From Maxwell House and Kool-Aid to Grey Poupon and Cheez Whiz, the Kraft Foods product line is baked into the DNA of the American kitchen. The $8.8 billion juggernaut began with $65: that’s how much Canadian-born James L. Kraft spent on the horse and wagon he used in 1903 to shepherd his budding food distribution company to global prominence. In 1909, Kraft began working on a virtually non-perishable, "processed" cheese that didn't dry out or get moldy. When World War I broke out, the U.S. government ordered 6 million pounds of Kraft cheese to feed its hungry soldiers overseas—and the rest is history.

  • Zumba Fitness

    Alberto "Beto" Perez always enjoyed dancing during his childhood in Colombia, and by the time he was a teenager, he was using his skills to earn money as an aerobics instructor. He improvised by using music to help his pupils dance their way to fitness. After immigrating to the United States, he launched Zumba in 2001. Today, 15 million people sweat through Zumba sessions in 180 countries every week, and Perez's apparel line sells 3.5 million units a year.

  • Tesla

    The $51.1 billion Tesla corporation is bringing electric cars to the mainstream. Founded in 2003, Tesla employs 27,000 people, and the entire operation is the brainchild of Elon Musk, one of the boldest innovators in history. Born and raised in South Africa, Musk immigrated first to Canada before landing in America as a transfer student. Now worth $20.8 billion, Musk first revolutionized not the way people drive, but the way people buy and sell when he co-founded PayPal.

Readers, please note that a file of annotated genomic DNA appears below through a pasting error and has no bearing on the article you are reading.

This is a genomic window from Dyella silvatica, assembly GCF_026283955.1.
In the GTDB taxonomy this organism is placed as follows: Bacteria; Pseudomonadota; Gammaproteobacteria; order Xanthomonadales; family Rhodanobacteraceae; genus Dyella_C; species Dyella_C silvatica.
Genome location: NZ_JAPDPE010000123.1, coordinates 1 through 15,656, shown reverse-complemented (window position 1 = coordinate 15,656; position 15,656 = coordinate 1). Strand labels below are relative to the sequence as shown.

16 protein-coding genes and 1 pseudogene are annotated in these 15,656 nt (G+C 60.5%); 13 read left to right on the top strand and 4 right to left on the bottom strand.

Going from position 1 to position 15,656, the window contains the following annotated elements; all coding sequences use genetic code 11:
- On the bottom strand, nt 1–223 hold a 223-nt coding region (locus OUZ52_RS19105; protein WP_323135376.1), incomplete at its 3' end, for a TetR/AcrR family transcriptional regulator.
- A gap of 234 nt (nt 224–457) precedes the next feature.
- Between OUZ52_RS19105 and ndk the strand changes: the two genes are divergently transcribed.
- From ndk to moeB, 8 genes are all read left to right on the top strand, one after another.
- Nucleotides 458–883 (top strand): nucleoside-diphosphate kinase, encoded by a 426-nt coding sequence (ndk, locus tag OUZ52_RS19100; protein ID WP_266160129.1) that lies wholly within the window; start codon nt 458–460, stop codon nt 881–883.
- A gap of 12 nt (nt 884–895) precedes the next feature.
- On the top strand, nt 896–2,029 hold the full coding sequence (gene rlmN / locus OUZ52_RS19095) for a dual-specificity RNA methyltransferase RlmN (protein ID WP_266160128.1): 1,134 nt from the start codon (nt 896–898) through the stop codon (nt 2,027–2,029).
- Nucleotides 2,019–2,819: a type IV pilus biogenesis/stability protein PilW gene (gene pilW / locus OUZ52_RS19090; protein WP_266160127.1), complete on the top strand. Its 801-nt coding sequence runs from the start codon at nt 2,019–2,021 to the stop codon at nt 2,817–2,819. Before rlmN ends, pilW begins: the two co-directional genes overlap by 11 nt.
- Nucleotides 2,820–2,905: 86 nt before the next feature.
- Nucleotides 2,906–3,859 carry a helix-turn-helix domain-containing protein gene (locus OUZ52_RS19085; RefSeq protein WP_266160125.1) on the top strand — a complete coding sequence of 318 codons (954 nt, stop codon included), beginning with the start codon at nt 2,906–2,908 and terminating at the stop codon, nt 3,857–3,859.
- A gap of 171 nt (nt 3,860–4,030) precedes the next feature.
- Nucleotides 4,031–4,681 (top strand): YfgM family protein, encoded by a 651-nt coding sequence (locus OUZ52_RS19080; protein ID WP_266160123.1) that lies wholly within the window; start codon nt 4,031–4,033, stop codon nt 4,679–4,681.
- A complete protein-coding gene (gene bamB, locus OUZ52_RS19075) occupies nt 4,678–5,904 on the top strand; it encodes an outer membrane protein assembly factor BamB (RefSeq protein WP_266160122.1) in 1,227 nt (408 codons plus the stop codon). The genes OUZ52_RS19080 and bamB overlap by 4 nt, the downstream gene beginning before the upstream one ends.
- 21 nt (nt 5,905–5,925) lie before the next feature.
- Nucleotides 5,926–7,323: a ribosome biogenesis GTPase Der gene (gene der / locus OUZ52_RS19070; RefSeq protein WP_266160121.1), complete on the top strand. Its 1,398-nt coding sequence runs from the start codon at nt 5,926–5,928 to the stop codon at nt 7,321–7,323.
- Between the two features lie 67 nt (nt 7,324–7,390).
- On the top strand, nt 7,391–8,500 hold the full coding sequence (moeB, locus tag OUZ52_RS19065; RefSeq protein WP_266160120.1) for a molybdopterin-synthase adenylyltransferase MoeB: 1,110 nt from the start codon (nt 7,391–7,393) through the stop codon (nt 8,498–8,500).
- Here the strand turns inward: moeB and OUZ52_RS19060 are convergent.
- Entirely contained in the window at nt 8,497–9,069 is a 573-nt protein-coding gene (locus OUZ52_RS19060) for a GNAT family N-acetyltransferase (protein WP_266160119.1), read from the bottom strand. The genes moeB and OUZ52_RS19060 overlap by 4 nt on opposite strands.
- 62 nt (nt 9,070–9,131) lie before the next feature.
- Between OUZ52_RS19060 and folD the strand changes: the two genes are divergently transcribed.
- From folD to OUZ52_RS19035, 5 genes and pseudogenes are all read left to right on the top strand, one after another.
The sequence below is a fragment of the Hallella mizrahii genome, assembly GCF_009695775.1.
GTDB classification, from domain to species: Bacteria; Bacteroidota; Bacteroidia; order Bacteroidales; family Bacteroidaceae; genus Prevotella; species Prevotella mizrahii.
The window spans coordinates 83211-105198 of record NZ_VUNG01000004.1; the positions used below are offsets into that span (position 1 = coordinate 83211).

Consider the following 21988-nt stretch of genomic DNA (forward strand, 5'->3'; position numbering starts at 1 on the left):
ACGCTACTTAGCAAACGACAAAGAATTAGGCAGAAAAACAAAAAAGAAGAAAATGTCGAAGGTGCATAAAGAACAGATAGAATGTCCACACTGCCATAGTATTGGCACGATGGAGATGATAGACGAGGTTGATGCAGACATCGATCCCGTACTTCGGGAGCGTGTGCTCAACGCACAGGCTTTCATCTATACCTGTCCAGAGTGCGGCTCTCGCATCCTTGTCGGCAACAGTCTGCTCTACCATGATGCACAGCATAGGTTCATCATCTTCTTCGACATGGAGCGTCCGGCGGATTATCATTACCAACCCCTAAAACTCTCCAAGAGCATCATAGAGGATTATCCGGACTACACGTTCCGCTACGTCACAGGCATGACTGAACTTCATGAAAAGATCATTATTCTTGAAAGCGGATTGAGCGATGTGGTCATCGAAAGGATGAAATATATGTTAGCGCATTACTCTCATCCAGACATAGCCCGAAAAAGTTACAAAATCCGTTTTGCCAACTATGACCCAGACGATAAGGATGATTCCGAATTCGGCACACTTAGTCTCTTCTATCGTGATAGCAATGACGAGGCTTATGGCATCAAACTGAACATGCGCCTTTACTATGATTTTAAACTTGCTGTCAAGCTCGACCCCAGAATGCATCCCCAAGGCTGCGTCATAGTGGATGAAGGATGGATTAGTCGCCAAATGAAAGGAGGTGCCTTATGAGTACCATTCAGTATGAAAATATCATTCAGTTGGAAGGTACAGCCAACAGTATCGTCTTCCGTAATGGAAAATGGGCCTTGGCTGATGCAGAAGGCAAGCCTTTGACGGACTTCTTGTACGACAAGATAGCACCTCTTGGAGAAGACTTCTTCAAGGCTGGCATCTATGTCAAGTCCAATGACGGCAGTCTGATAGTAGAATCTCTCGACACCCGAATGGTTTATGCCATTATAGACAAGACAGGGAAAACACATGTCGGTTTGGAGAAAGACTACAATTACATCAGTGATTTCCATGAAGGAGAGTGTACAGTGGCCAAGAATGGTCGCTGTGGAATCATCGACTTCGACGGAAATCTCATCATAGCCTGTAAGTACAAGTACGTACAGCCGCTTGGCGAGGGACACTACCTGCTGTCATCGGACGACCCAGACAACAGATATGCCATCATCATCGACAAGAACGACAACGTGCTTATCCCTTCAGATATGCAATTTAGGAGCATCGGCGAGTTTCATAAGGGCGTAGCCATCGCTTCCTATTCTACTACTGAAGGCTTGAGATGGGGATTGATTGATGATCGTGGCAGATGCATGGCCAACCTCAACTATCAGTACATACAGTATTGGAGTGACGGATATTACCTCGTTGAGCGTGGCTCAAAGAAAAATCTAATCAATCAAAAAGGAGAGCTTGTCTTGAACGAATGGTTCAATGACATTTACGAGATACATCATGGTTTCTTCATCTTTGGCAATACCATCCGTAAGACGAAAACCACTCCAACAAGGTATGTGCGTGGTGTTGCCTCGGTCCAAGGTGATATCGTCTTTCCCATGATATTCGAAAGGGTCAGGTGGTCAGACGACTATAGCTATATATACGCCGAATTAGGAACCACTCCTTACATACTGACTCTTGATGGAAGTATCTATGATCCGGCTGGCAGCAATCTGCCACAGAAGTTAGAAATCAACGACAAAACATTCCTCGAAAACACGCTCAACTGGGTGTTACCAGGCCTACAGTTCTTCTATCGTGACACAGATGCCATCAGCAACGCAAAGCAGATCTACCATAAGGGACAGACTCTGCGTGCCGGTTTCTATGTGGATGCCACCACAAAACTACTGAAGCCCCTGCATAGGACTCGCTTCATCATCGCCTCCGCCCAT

• SpaceX

    Elon Musk is not just changing the way people travel on Earth—he's also preparing them to ride off into the cosmos. In his spare time, Musk runs an almost cartoonishly ambitious company called SpaceX, which builds rockets that NASA uses to ferry things like satellites and telescopes into space. The company's real goal, however, is private space tourism—in a not-too-distant future.

  • AT&T

    In the history of American telecommunications, there's AT&T and there's everyone else. Originally called Bell Systems, the company was named after Alexander Graham Bell, who, alongside Thomas Watson, invented the telephone. The man who in 1876 provided human beings with the means to communicate from a distance was born in Scotland in 1847.

  • Pfizer

    Pharmaceutical giant Pfizer, which globally distributes vaccines and other biological medicines, is one of the 15 biggest companies in America—but the man who co-founded the empire wasn't born in the U.S. Born in Germany, cousins Charles Pfizer and Charles Erhart launched the company with a $2,500 loan from Pfizer's father. Pfizer is now worth $207.7 billion.

  • eBay

    Born in France to Iranian parents, Pierre Omidyar came to America when he was 6 years old. What the country gained when he arrived was the future mastermind of one of the most important names in the history of online commerce—eBay. Formed in 1995, the online auction house and marketplace is now worth $38 billion. Omidyar, who still sits on the board, is worth $11.1 billion himself.

2018 All rights reserved.